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Tuesday, October 6, 2015

First transgender enters surrogacy agreement

Although classified as female at birth, a man has made South African legal history by becoming the first transgender person to enter into a surrogacy agreement. X was raised as a girl but identifies as male.

In March this year, the High Court confirmed a surrogate motherhood agreement, enabling X to use a surrogate.

X was born in a small rural town in the Eastern Cape. He describes his childhood as idyllic, he was raised as a girl, but he didn't feel like one.

X says she just wanted to play soccer, she enjoyed playing fighting games with boys and often beat them. She says her mother let her down easy as she would not have to do normal household chores as young Xhosa girls are expected to do.

Ethelwyn Rebelo is a counselling psychologist who specialises in gender issues. X credits Rebelo for helping him to come to terms with his gender identity.

“I had a sense of being different but unable to make sense in a little community. There was no talk of any alternative sexuality or gender difference. I remember having crushes on girls and I didn’t like wearing girls clothes.

“For the next few years I attended church and prayed and prayed, and wept, asking God to change me; when it became evident that this was not happening I decided that somehow I had been made that way,” says X.

It took many years before he was able to accept himself.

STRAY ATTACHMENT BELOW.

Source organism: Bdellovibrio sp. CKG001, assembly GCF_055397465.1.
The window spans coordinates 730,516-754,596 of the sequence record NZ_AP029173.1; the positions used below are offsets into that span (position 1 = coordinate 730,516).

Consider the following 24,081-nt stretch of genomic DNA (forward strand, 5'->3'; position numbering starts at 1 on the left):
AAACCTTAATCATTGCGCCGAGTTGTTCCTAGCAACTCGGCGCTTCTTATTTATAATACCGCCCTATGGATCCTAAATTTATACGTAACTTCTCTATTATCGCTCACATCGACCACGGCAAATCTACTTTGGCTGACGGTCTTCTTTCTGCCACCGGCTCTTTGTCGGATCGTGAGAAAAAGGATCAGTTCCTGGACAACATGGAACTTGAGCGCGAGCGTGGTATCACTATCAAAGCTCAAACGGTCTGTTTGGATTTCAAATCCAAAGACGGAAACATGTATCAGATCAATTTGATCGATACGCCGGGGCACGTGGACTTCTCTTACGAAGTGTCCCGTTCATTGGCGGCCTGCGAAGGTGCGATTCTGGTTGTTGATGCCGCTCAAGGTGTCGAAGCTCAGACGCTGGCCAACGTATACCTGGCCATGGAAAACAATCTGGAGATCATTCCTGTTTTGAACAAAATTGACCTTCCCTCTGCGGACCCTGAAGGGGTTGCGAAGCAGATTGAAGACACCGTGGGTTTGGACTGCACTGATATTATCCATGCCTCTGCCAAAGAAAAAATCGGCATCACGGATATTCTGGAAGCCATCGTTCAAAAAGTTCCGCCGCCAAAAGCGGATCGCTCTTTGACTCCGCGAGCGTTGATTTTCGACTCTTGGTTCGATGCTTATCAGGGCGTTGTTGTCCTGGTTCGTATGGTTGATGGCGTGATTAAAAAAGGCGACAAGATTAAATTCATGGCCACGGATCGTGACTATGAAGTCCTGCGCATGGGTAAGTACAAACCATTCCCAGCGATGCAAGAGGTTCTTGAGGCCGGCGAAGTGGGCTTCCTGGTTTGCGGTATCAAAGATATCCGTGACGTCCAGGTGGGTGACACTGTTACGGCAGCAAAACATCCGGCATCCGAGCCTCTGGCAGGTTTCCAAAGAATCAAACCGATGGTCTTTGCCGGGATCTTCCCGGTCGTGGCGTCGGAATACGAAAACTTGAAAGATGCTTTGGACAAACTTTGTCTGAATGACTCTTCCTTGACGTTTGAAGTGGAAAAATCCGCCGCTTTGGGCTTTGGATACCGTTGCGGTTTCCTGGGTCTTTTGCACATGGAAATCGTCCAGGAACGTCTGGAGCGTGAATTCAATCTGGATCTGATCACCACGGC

Surrogacy is typically used by gay couples or heterosexual people who are physically unable to conceive a child
X went on to marry a woman and they set up home together, but his wife didn't want any children.

South African law on surrogacy is rather strict. All surrogacy agreements have to be confirmed by a court of law.

Surrogacy is typically used by gay couples or heterosexual people who are physically unable to conceive a child.

Surrogacy lawyer, Robynne Friedman says that X had a tough hurdle to cross seeing that he was physically able to conceive and give birth to a child.

“She had always regarded herself as man and had lived her life as a boy. Later she lived as a man, dresses as a man, walks like a man, speaks like a man. She should actually be referred to as a he,” says Friedman.

It was a tough hurdle to cross in largely unchartered territory and X was quite apprehensive from the outset. But they were able to prove their case and the Judge confirmed the surrogacy agreement in March this year.

“X is presently undergoing IVF treatment to exact eggs which then fertilise with that of a sperm donor. Once the embryo is created it will be implanted into a surrogate's uterus,” says Friedman.


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